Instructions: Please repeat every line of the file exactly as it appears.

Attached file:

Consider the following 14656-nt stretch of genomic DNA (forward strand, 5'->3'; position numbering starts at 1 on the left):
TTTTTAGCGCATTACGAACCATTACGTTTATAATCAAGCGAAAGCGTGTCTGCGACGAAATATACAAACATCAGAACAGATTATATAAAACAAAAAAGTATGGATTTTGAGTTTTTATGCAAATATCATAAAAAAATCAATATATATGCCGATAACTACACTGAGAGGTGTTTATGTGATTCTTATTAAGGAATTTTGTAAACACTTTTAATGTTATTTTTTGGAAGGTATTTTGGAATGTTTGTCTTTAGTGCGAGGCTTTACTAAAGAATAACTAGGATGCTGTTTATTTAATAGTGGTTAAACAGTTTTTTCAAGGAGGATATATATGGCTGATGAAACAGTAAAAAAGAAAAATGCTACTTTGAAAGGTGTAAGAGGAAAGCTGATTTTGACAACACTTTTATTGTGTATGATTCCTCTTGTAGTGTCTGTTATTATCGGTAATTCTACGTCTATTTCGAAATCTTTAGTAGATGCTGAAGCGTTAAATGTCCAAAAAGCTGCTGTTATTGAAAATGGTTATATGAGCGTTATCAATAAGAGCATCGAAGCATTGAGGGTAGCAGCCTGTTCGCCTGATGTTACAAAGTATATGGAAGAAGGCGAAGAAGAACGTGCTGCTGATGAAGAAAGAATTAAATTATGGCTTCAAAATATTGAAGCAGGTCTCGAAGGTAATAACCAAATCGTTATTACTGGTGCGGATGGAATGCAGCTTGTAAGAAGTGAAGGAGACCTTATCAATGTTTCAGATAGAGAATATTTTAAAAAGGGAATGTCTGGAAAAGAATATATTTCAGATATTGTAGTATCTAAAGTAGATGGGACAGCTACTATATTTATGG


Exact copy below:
Consider the following 14656-nt stretch of genomic DNA (forward strand, 5'->3'; position numbering starts at 1 on the left):
TTTTTAGCGCATTACGAACCATTACGTTTATAATCAAGCGAAAGCGTGTCTGCGACGAAATATACAAACATCAGAACAGATTATATAAAACAAAAAAGTATGGATTTTGAGTTTTTATGCAAATATCATAAAAAAATCAATATATATGCCGATAACTACACTGAGAGGTGTTTATGTGATTCTTATTAAGGAATTTTGTAAACACTTTTAATGTTATTTTTTGGAAGGTATTTTGGAATGTTTGTCTTTAGTGCGAGGCTTTACTAAAGAATAACTAGGATGCTGTTTATTTAATAGTGGTTAAACAGTTTTTTCAAGGAGGATATATATGGCTGATGAAACAGTAAAAAAGAAAAATGCTACTTTGAAAGGTGTAAGAGGAAAGCTGATTTTGACAACACTTTTATTGTGTATGATTCCTCTTGTAGTGTCTGTTATTATCGGTAATTCTACGTCTATTTCGAAATCTTTAGTAGATGCTGAAGCGTTAAATGTCCAAAAAGCTGCTGTTATTGAAAATGGTTATATGAGCGTTATCAATAAGAGCATCGAAGCATTGAGGGTAGCAGCCTGTTCGCCTGATGTTACAAAGTATATGGAAGAAGGCGAAGAAGAACGTGCTGCTGATGAAGAAAGAATTAAATTATGGCTTCAAAATATTGAAGCAGGTCTCGAAGGTAATAACCAAATCGTTATTACTGGTGCGGATGGAATGCAGCTTGTAAGAAGTGAAGGAGACCTTATCAATGTTTCAGATAGAGAATATTTTAAAAAGGGAATGTCTGGAAAAGAATATATTTCAGATATTGTAGTATCTAAAGTAGATGGGACAGCTACTATATTTATGG